Five years ago, async network programming scared me. I was a web developer. Working with the high level tools and frameworks of HTTP seemed much easier than any sort of serious low level networking. Especially since network programming would often also mean some kind of concurrent programming with threads or callbacks. I had mostly avoided multithreading and had no idea what an event loop was. I came from PHP.
Around 2007, I was starting to think about webhooks. One motivator was how you could use webhooks to let web developers, like me, build systems that used other protocols without them having to work with that protocol. For example, one of my first projects with webhooks was called Mailhooks. I wanted to accept email in my application, but I didn't want to deal with email servers. I wanted to get an HTTP POST when an email came in with all the email fields nicely provided as POST parameters.
This is how I started working with Twisted. Twisted became my main tool to build webhook adapters for existing protocols. I even tried to generalize that idea in a project called Protocol Droid. Slowly I started to grok, and not fear, this kind of programming.
It's funny how my desire to work with abstractions that didn't exist yet to avoid a certain kind of programming was directly responsible for me eventually becoming an expert in that kind of programming.
Then in late 2009, I had another idea while thinking about webhooks. It would be great if I could expose a local web server to the Internet with a friendly URL. It should just be a simple command. There would have to be a server, but there could just be a public server that you didn't even have to think about.
I committed the first prototype of Localtunnel to Github in January 2010. It was written entirely in Twisted. It also didn't actually work. I really recommend taking a look because it was terrible. One of the challenges was multiplexing the HTTP requests into a single tunnel connection. My approach was so naive it just didn't work. As soon as you made more than one request at a time, it broke.
A few months later, I decided to take a different approach. Instead of doing my own protocol, client, and server, I'd just make a wrapper around what I knew already worked: SSH tunneling. This was pretty quick to make happen, and that version is basically what's been in production to this day.
This shortcut came with a lot of weird quirks. For example, the easiest way I found to implement an SSH tunnel client was a Ruby library, so I implemented the client in Ruby. The server, though, was in Python because I still only really knew Twisted for evented programming.
Actually, using SSH was the source of most of the quirks and annoyances. I was pretty bothered that it slowed down the initial user experience by requiring a public key to be uploaded. But most of the pain was operational. The server, sshd, would create a process for every tunnel. Localtunnel also needed its own user and to pretty much own the SSH configuration for that machine. Then, on occasion, something weird would happen where a tunnel would die and the process would go crazy eating up CPU. It would have to be manually killed or it would eventually bring the server to a halt. And, eventually, the authorized_keys file would become enormous from all the keys uploaded.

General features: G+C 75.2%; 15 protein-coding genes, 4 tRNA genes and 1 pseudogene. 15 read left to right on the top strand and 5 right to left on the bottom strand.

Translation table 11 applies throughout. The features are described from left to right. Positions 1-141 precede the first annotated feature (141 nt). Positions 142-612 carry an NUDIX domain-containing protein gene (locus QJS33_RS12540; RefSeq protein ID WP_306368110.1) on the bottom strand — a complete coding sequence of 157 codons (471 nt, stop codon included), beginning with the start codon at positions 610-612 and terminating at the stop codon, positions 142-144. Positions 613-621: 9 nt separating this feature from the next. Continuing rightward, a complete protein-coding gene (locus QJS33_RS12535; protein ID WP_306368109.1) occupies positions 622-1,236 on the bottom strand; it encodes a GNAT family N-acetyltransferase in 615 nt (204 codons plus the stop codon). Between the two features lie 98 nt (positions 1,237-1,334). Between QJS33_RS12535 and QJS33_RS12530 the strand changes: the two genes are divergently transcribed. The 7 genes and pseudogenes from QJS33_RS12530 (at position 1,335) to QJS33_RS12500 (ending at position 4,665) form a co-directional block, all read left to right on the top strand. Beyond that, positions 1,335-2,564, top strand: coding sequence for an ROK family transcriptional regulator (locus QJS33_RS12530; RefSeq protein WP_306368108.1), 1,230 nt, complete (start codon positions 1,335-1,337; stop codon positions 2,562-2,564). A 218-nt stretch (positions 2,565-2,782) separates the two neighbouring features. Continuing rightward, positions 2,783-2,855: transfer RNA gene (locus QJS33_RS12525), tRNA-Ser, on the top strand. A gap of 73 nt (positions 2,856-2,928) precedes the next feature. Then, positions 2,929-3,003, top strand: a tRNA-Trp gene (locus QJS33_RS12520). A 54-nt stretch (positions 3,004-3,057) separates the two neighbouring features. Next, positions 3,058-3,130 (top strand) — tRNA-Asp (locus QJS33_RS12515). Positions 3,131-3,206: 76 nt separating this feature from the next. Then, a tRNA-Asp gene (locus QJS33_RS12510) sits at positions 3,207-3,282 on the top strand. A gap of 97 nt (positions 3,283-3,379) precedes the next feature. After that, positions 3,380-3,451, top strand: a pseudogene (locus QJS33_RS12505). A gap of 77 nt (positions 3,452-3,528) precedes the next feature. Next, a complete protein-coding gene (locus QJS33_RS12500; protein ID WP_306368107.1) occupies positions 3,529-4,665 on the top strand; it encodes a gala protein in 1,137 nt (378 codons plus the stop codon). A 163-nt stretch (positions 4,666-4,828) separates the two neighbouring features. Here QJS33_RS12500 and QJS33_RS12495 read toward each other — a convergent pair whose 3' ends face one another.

On top of all this, SSH is pretty opaque. It's been around for so long and used so much that it certainly just works … you just don't really know how. I still don't know how SSH does tunneling or what the protocol looks like, even after trying to read the RFC for it.
By mid-2011, I was working at Twilio building distributed, real-time messaging systems at scale. I certainly came a long way from fearing async network programming. Localtunnel was still running the implementation based on SSH. By then it had quite a large user base and collected a number of bugs and feature requests. I also had my own operations and user experience wish list. With such a huge list of new requirements, so many problems with the current implementation, and a drastically different experience level and mindset, I decided to redesign Localtunnel from the ground up.
Since I was pretty consumed by Twilio, I didn't have a lot of time to work on Localtunnel. I thought the biggest bang for buck in the long term would be to slowly work on the new version. They say software is never done, but I personally believe software can be finished. It just requires an aggressive drive for simplicity, and the only way you can make significant advances in simplicity is through redesign.
In the meantime, users continued to experience issues with the current implementation. These problems only got worse as it became more popular. For example, the biggest issue was that the namespace for tunnel names was too small. Users would get requests from old tunnels, and in rare cases tunnel names would get pulled out from under you while using them. This created confusion and a lot of emails and issue tickets, but it still worked with the occasional restart.
I've used this constant stream of complaints, which has been going on for almost two years, to make sure I keep making progress on the new version. In fact, I'm pretty sure I needed it because of my lifestyle of abundant projects.
Last week I finally released a beta of the new version. What's interesting is that it's a completely different architecture from what I started out with for the redesign. After the original unreleased prototype, there's been 3 major approaches to implementation. In the coming weeks I'm going to share a more technical history of the architecture of Localtunnel, leading up to a deep exploration of what I hope will be its final form.